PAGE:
quotescoverSo the next time you or your organisation have got something important coming up, stop and think about what you really need to do; consider both the counterfactual and the skills you – and, if relevant, your team – have. If you want to try something new, then it’s better to do it when it doesn’t matter too much. You always have lots of options, but when the pressure’s at its highest, it’s best to stick to the basics!

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The Pygmalion Effect, the Impact of Expectations and the Importance of Context

Pygmalion by Jean-Baptiste Regnault, 1786, Musée National du Château et des Trianons
Pygmalion by Jean-Baptiste Regnault, 1786, Musée National du Château et des Trianons

The Pygmalion of Greek myth was a sculptor. He carved an ivory statue – Galatea – so beautiful and realistic that he fell in love with it. At the altar of Aphrodite, the goddess of love, he wished that she would come to life, as he had no interest in other women. When he returned to the statue, she came to life and they went on to marry and have children. His name has been lent to the Pygmalion Effect – the more positive the expectation placed upon someone, the better they perform.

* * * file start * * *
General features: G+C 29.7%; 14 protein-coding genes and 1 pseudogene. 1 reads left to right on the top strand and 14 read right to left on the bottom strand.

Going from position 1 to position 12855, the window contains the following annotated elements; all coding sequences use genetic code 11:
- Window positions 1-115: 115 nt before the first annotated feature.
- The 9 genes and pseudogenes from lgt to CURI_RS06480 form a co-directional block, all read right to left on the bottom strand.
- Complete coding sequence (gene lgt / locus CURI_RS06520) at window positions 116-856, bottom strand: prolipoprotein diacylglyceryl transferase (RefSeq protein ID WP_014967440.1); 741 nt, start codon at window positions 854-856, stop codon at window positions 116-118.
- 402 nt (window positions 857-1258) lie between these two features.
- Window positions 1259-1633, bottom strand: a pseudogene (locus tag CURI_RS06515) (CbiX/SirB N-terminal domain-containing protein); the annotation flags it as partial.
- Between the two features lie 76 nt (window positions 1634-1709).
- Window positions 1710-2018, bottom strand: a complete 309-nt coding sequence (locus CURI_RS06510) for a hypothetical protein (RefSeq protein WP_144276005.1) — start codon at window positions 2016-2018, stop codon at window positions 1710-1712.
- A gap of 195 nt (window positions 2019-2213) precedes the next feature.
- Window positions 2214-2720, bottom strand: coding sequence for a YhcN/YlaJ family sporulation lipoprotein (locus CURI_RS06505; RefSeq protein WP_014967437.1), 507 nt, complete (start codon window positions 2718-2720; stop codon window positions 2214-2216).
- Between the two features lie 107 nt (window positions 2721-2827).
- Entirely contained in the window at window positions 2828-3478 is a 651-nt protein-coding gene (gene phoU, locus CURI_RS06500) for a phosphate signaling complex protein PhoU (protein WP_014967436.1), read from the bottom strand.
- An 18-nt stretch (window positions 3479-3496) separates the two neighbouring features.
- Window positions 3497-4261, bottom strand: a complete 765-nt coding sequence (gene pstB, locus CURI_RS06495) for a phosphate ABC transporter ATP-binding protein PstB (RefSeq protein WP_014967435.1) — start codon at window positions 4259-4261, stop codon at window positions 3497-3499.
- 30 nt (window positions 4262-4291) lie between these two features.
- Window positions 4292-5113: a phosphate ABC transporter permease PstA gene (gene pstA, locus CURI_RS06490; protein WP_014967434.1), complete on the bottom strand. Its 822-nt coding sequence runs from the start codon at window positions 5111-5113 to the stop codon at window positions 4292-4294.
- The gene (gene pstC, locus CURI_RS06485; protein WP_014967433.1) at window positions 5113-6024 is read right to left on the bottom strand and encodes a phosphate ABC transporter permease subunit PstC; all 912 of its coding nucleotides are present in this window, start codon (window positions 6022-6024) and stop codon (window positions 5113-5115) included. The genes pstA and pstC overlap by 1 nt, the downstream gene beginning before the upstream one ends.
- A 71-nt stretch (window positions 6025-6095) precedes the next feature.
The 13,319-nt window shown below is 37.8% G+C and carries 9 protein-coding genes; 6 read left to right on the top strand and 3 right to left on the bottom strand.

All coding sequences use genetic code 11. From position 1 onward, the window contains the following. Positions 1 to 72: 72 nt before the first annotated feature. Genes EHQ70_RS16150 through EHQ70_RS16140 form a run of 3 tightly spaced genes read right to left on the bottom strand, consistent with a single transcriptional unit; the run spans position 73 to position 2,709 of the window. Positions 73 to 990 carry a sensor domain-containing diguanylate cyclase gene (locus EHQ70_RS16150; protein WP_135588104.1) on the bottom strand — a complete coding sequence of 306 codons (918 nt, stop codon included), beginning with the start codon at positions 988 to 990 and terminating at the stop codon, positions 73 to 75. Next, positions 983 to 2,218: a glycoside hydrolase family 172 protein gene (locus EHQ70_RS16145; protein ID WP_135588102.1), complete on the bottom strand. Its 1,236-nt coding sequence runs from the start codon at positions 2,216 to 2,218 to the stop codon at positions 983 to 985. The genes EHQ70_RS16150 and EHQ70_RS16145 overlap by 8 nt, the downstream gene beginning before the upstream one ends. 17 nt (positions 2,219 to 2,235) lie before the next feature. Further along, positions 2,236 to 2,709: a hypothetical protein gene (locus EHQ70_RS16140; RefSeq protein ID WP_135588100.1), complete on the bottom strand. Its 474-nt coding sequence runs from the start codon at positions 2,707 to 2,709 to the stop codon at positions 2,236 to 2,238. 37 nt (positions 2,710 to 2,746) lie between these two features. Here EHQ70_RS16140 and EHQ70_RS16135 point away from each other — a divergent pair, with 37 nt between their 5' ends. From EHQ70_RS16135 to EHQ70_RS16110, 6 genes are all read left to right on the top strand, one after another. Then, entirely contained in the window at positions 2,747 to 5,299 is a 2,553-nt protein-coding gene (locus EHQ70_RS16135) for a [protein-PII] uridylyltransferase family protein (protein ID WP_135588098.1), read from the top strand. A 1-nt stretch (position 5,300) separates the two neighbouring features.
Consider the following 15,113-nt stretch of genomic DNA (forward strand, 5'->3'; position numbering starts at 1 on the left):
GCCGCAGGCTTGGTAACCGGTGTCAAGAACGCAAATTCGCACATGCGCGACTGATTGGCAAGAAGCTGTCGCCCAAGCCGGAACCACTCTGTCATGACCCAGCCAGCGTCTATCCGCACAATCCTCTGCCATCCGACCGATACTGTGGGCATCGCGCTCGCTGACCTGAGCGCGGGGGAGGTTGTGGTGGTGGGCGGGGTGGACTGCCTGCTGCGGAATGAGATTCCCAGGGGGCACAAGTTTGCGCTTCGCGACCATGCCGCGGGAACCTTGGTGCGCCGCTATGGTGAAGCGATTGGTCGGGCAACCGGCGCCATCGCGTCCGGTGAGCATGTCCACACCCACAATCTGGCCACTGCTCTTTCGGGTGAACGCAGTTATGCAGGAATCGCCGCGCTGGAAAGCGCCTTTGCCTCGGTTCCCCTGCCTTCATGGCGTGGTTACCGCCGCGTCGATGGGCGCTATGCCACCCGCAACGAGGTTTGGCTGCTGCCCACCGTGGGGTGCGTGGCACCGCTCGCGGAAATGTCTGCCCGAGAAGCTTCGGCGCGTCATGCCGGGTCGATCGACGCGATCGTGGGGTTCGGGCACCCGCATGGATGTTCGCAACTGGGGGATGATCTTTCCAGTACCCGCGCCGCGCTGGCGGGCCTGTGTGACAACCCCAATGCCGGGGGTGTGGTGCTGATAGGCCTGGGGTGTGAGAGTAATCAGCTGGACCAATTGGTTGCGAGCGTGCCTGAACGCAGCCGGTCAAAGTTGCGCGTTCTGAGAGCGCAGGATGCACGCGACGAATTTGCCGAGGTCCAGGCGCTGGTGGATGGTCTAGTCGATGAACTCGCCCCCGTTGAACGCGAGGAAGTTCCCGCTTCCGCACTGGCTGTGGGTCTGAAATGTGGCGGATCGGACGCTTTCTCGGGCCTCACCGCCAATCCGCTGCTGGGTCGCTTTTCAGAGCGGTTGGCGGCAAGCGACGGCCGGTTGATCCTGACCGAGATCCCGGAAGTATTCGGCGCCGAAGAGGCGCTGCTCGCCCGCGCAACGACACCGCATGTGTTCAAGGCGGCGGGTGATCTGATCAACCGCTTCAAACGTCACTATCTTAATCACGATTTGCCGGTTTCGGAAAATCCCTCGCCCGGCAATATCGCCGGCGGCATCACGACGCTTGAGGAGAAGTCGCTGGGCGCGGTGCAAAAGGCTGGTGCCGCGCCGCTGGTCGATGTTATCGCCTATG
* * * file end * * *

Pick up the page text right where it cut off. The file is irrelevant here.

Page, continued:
The Pygmalion Effect

This is also eponymously called the Rosenthal effect, after Robert Rosenthal, who conducted a number of experiments into self-fulfilling prophecies. In 1968, he, alongside Lenore Jacobson, published “Pygmalion in the Classroom”, incorporating a study at Oak School in California. In the experiment they randomly identified around 20% of the students as having particularly high potential for the coming year and they then informed the teachers about these particularly talented individuals. The results showed that, for younger pupils, being labelled as high potential delivered a statistically significant improvement in IQ increase above and beyond that achieved by ‘normal’ students. Thus the first evidence for the impact of expectations on performance was found and a new area of research was born.

This study, however, created just as many questions as answers – why were only the younger children affected? Does that mean expectations play no role for adults? Could it be due to teachers giving more support to those students (and thus less to the rest), meaning the effect can’t be used to benefit everyone in a group? Was any effect due to the teacher’s expectations or was it due to the students identifying themselves as a strong performer?